Published on LiveWire 16/08/2021 (Original Article Here, subscription required) – Romano Sala Tenna
This morning’s confirmation that Woodside is exploring a merger with BHP’s Petroleum assets is an extraordinary development. A development that even 12 months ago would have seemed unimaginable. But such is the speed with which shareholder activism and ESG is gaining prominence, considerations are progressing.
Whilst the petroleum assets are one of BHP’s 4 pillars, for Woodside the transaction is even more significant.
Based on the various media reports, BHP’s petroleum assets represent in the order of between 75-110% of Woodside’s current size.
From Woodside’s perspective there are some things to like about the potential merger.
To begin with, the Gulf of Mexico assets are globally recognised tier 1 assets. Resources of this calibre rarely find their way to the market, let alone on ‘friendly’ terms. Bass Strait is past its best but is still a respectable asset, and the Atlantic projects, Scarborough and the North West Shelf are all quality LNG properties. And of course the substantial increase in the operational base increases diversification and reduces the reliance on any single asset.
Secondly, these assets are highly cash generative at current prices. On desktop projections, these properties are more than adequate to meet Woodside’s extensive capex requirements across Scarborough, Pluto 2 and Senegal. So this would remove the overhang of any future capital raisings, not to mention provide a substantial lift to profitability.
There are also some clear synergies from cost, management, marketing and funding perspectives. And of course the merger would remove a major road block and enable the re-alignment of interests in both the North West Shelf and Scarborough assets.
From an investor-demand perspective, there are also two positives. Firstly, the market capitalisation is likely to double in size, give or take. This dramatic increase in index weighting will require passive managers such as ETF’s, index funds and index huggers to dramatically increase their holdings in Woodside shares. And perhaps more importantly, the increased scale, quality and diversification of assets, will place Woodside firmly on the radar of international investors. Many of whom would not currently reside on the register.
So with some good things to like about the potential merger, how do we explain today’s 4.5% decline?! I think there are three things that the market may be concerned with.
Clearly the first of these is the uncertainty around pricing. Markets hate one thing above all else: uncertainty. We do know that on any historical metric, Woodside is trading at depressed levels. But we do not know whether they will be able to structure a transaction that similarly prices BHP’s petroleum assets.
Woodside is half pregnant and that is not a fun state for a listed company. Until management is able to clarify if a merger will occur and if so at what price, investors will be nervous.
The second issue we see is the inevitable shareholder overhang. We have no handle on what % of BHP shareholders would sell versus hold Woodside shares. But we do know that a percentage would sell, and when we are talking about issuing a billion new shares give or take, a ‘percentage’ can equate to a very large number. Yes, passive funds and international investors will soak up some of this stock. But in the interim I would not be surprised if hedge funds were shorting Woodside shares, expecting to cover their positions post any transaction.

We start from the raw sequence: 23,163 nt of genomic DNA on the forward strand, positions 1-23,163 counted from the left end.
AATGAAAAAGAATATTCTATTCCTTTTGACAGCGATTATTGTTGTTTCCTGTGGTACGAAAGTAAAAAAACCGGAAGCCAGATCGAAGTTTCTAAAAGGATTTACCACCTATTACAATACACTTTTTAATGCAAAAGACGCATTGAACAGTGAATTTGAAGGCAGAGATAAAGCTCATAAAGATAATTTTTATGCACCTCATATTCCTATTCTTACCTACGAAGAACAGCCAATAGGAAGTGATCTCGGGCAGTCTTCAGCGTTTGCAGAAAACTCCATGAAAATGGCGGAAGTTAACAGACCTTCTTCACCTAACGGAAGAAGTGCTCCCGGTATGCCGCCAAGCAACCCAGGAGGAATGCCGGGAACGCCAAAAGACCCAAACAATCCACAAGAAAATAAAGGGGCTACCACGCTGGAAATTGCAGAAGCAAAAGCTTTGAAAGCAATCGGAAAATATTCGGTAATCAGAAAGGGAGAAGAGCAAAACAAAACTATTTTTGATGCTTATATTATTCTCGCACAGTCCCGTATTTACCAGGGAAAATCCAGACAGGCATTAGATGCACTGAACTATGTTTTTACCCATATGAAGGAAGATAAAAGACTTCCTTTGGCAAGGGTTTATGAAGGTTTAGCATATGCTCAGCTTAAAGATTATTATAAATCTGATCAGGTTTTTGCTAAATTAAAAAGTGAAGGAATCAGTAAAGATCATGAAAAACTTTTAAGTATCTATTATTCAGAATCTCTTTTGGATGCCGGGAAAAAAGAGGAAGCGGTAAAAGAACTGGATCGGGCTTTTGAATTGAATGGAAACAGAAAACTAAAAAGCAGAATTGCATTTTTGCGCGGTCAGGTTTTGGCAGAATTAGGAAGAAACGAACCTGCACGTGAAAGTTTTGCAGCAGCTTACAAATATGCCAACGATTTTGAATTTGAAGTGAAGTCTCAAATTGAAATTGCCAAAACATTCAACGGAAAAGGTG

Finally, and most significantly, the very reason that BHP is jettisoning these assets is weighing on the Woodside price. In the space of less than 12 months, ESG investing has gone from fringe to mainstream. Woodside shares are a whole lot less desirable than they were just 12 months ago.
And there is a more subtle issue at play with this transaction. LNG is a much cleaner burning fuel than coal or oil, and more discerning ESG advisers and investors realise that it is a necessary part of the transition to renewables. And possibly even a part of the long term solution, given the flexibility to turn gas generation on and off at the flick of a switch. But BHP’s assets are heavily weighted towards the production of crude oil, and that is likely to move Woodside’s ESG credentials one notch to the left.
In summary, we are only one day into this journey, so at Katana we need to be reticent about rushing to conclusions. But our current thinking is that a merger between Woodside and BHP’s petroleum assets, is both bad and good for Woodside shareholders – depending on your timeframe. Over the short to medium term, the uncertainty, shareholder overhang and heightened ESG issues are likely to weigh on the share price. Over the medium to longer term, these are tier one assets that will generate enormous free cashflow, profits and dividends. As ESG conscious investors head for the door, others will take their place. Over the longer term, the stock price is likely to re-rate.
Woodside management would be desperately disappointed that these discussions have leaked out. But now that they have, they need to move swiftly to bring some clarity and certainty to ‘if’ and ‘price’.